Most of what we call default behaviors are behaviors that we have transferred a high value to. Behaviors such as mat work and head down can become self reinforcing if a horse finds value in their calming qualities. A horse who is consistently given his earned treats in the Grownups position will quickly find that to be a high value position.
So now I am thinking of what other activities I can transfer value to...
Here is a photo of Mariah, taken just a few mornings ago after a fresh snowfall. She still looked like the snow queen. Mariah LOVES to be groomed...her owner tells me sometimes her hand would get tired of scratching her and she'd go to the pitchfork! She's also one of those horses who loves to have you poke your fingers right down into her ears to scratch. Her head goes to the ground, her eyes close and she just leans into it. When I use the shedding blade on Mariah these days, I leave a fresh blanket of white on the muddy ground.

Wednesday, April 6, 2011

ABC's: Critical Core and Foundation Lessons

Before even beginning the daily lessons in Susan Garrett's dog training course, we were supposed to work on what she calls her "Critical Core" games. From a training system standpoint, these bear a striking similarity to Alexandra Kurland's Foundation Lessons. I don't mean that they are the same exercises for both horses and dogs, but they serve the same purpose.
  • they are designed to keep both animal and handler safe
  • they begin to build a positive relationship with the animal
  • as their names imply, they are the foundation and core of all the other work to follow.
I have ridden with many different instructors over the years and observed even more. The good ones have a system. Some pieces may have been created by this individual but many are exercises which they picked up from coaches they rode under, although they may have tweaked them to their own unique format. The point is, they don't just start training willy-nilly without a planned progression for which each ingredient has been carefully assessed, measured and put into place.

For Susan, the safety leans toward keeping the dog safe while for Alex, it leans more toward keeping the human safe, although I'm sure they would both agree with me that they go hand in hand. It's just that with dogs, some of the most frequent dangers are when they get away from us- so two of Susan's Core games focus on getting the dog to come back to us and then being able to get a hold of them when they do. With horses, we're back to the size factor. Head down and backing out of our space keep the horse calm and prevent them from running over us.

Managing the food is another component for both of them. Each of these masters have a game to address teaching the animal self control around food and how to take food politely. Both horses and dogs have teeth! But self control carries through into so many other areas of our training and management that it isn't just about the food.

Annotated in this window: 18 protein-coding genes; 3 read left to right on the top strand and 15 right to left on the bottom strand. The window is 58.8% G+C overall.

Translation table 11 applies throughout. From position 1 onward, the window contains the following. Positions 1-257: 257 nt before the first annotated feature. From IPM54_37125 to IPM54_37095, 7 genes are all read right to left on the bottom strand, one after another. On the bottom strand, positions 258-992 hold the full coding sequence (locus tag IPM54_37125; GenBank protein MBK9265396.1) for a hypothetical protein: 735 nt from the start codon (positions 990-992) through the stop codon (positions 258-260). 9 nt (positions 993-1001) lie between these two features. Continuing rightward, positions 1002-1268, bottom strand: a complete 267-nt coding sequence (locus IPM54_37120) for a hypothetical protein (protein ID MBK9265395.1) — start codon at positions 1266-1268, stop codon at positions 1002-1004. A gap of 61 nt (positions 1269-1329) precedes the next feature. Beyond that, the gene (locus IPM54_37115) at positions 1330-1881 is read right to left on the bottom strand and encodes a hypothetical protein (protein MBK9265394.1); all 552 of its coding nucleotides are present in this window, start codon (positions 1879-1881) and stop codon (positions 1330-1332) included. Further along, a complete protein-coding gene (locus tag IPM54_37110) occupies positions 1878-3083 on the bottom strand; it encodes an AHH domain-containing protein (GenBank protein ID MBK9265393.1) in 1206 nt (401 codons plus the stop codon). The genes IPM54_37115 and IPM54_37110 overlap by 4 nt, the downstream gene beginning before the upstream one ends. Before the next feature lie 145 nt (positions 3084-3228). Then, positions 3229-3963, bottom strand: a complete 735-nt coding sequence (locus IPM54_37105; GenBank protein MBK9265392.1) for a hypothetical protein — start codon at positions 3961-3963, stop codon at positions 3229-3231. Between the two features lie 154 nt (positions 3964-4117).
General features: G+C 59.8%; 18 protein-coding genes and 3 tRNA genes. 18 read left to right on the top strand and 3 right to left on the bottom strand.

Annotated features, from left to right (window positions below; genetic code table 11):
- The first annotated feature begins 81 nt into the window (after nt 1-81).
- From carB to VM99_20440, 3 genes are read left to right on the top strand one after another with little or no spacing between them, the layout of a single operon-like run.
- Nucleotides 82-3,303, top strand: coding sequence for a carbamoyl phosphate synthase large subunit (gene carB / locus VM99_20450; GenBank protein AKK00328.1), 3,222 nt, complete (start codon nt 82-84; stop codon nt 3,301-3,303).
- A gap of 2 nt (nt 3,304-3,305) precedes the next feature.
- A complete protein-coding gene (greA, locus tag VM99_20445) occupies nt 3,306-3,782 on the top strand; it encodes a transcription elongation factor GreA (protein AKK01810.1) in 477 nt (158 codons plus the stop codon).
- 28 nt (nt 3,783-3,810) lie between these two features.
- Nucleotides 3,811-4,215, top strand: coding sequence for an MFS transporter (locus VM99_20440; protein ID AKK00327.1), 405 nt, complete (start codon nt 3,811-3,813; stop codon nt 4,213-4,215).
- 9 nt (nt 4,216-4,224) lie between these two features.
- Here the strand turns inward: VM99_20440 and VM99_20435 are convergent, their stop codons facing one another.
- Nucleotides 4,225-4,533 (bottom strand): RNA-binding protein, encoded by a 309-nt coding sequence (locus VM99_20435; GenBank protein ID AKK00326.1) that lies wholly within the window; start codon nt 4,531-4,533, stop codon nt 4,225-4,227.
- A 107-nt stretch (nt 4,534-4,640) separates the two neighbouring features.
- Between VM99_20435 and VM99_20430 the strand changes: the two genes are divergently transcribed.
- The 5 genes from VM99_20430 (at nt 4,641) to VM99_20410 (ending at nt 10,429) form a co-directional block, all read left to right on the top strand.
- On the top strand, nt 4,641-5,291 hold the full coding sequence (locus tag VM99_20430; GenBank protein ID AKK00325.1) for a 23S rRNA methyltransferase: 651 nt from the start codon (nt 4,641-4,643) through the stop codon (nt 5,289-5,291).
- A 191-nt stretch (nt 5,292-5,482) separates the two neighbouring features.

By beginning with these games, a relationship is budding. Animals love to think, to learn, to interact with others and certainly to be rewarded for doing all of these things (learning isn't fun when it includes punishment). They look forward to the lessons and will come running to their person for more. The importance of having this type of relationship cannot be underestimated whether the long term goals are to have a competition animal or a companion animal.

Many trainers use clicker training to teach tricks or improve the quality of certain skills, but the real genius in the formats of both these women (as well as other professionals) is how their introductions serve as substructures for everything they do after this. While I do not compete in agility, I have already heard many references to start lines, contact points, front crosses and other mysterious terms and how a particular game relates to these skills. Likewise, I continue to be amazed at how Alex's work builds a well-balanced and physically stronger horse which helps no matter the future career path of the animal. The physique of young horses who have been started under her program is amazing...and they've not had restrictive tack put on to accomplish it.

Both individuals stress the importance of revisiting these basics regularly. Many times we can (and should) build these basics into our daily routines. Certainly food manners are given ample practice opportunities. The problem is that I, for one, tend to get sloppy in my daily habits at times. I let less-than-ideal behavior slip by in an effort to get chores done and get on with life. Pretty soon, I see pushiness and impatience creep into the picture. A horse who grabs for the hay as I walk by, a dog who bursts out the door when it's open. I have no one to blame but myself. Fortunately, I have core foundation lessons to return to and if I'm smart, I'll not wait until things fall apart to do so.